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Indigenous Theology

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A Climate for Change: Reflecting on COP21

“Climate change is affecting us all, and is especially impacting our Indigenous brothers and sisters here in North America and in most of the global south.”

These were just some of the challenging words spoke by Dr. Katharine Hayhoe spoke in her recent address at Tyndale University College and A Rocha Canada’s A Climate for Change event.

COP21: Learning Stewardship from Indigenous Peoples

One Inuit leader said "we are human barometers of climate change."

Injustice for the Just

We are blessed to live in a country that is seeking to know the truth, to heal from our brokenness, and to reconcile with each other and with God for our sins as a nation that have done so much harm to the peoples who first walked this land.

Milestones- My Creator's Sacrifice

As I have had the privilege of working in First Nations communities and developing relationships with my Indigenous friends and neighbours, I have been able to learn much about the world through the teachings of the Medicine Wheel.

Milestones- Rezoning our Comfort Zones

Editor's note: This post is the second in a series from the Milestones project. People who have been participated in or been affected by the CRC's work for reconciliation during the past six years, as the Truth and Reconciliation Commission has travelled the country, have contributed stories of moments (or "milestones" on the journey of reconciliation) when they were touched by the movement of Spirit and came one step closer to reconciled relationships across the Indigenous/non-Indigenous divide in Canada.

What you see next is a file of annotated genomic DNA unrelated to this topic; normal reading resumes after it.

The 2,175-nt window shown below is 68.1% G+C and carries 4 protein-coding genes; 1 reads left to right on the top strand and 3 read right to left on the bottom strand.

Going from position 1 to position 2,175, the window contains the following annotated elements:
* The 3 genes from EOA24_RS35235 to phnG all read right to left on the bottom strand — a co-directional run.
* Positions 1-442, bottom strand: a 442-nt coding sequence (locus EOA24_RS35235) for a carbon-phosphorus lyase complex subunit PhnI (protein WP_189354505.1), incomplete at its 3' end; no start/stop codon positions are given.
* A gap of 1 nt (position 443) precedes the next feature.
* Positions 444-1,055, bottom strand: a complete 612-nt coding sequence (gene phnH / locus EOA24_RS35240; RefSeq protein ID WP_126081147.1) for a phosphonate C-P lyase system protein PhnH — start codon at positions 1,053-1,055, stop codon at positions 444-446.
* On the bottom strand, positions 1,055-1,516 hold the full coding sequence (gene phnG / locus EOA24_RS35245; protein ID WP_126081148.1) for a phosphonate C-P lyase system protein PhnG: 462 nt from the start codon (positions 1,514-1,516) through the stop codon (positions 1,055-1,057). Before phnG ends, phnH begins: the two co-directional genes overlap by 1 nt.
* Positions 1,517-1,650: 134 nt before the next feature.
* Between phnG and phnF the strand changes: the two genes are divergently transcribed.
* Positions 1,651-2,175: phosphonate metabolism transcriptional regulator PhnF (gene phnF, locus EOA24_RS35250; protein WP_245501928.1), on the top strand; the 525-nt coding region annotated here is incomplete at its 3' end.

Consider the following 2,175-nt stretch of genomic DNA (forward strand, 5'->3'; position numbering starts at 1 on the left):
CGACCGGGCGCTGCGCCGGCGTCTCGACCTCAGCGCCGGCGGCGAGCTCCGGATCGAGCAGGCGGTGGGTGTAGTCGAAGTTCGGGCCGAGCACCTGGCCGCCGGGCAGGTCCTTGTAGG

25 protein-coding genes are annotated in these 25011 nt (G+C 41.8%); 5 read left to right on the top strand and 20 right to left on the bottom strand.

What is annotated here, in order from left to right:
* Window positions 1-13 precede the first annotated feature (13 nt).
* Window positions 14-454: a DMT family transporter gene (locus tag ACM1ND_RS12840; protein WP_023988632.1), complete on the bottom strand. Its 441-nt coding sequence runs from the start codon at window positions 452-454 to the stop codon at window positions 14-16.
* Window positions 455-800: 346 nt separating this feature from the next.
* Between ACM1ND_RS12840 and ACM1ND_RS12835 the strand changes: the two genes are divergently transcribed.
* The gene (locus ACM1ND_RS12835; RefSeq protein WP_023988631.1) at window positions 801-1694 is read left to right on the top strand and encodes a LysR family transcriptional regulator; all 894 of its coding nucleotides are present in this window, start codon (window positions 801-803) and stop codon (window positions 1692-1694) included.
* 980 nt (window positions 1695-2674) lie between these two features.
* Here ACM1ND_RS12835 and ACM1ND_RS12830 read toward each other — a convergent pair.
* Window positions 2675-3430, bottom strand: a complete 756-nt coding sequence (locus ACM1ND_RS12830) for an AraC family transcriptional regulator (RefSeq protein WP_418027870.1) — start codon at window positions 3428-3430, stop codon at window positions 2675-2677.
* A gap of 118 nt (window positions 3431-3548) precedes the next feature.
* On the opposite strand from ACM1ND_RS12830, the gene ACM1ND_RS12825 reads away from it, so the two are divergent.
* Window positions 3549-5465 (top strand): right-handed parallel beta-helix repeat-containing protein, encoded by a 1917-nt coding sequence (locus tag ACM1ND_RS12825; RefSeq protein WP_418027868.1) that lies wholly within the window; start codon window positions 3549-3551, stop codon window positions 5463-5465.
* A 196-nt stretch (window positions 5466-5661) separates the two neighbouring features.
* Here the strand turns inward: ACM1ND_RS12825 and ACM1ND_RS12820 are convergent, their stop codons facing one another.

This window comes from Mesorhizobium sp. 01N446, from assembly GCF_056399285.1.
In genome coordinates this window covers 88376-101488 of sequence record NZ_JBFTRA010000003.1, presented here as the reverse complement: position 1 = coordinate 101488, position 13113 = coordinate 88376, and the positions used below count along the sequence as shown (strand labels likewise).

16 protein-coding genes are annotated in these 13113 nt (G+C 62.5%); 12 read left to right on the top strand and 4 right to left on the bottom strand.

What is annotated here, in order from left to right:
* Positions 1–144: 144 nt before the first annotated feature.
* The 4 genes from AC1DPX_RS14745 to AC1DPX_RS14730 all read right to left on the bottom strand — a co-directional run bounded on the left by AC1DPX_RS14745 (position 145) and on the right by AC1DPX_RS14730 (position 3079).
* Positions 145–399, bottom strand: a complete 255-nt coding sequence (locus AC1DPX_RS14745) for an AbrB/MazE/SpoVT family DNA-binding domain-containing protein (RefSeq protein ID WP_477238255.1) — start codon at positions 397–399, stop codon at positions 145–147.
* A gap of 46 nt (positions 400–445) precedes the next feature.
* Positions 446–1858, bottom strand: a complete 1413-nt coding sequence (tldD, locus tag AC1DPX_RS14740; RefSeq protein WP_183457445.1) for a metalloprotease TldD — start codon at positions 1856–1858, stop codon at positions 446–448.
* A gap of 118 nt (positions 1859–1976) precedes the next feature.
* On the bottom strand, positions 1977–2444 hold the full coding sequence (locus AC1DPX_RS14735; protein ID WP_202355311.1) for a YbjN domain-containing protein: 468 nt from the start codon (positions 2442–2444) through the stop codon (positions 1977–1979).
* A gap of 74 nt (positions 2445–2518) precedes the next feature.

Ash and Oil: Easter!

The resurrection is central to our faith! “If Jesus is not raised from the dead,” Paul says, “then our faith is futile.” In fact, he goes on to say, “We of all people are most to be pitied!” (1 Cor. 15:19)

But, how is it central? Historically, we understood Jesus was taking the punishment for our sins – the sins of humanity. Our transgressions and their consequences are placed upon Jesus as he hangs on the cross. In so doing, satisfaction for sin is provided, and God is appeased.

Ash and Oil: March 18

On the last day of the festival, the great day, while Jesus was standing there, he cried out, “Let anyone who is thirsty come to me, and let the ones who believes in me drink.  As the scripture has said, ‘Out of the believer’s heart shall flow rivers of living water.”  (John 7:37-38)

To the 7th Generation...

Children are the centre of our communities; it is of utmost importance that we create a better world for them to live. We must build and yes, sometimes fight, for their opportunity to thrive rather than be the statistics that show otherwise. We have to create opportunity in which equality is no longer questioned.

Waiting for the Drums

Growing up, I had very little contact with my Mohawk heritage. As a third-generation, church-going, Indigenous person who grew up off-reserve, I feel this scenario is reflective of the separation that has occurred between the Indigenous nations and the rest of Canada – and also of the rift that currently exists between the church and Indigenous peoples. 

Liturgy of Reconciliation

Many people today, not just Christians, have a growing sense of God’s participation in their life. What is interesting is that for many, perhaps even most of the people who can do that, at the same time that our sense of God’s personal  activity in our lives has grown, our sense of God’s activity in the world around us has diminished.

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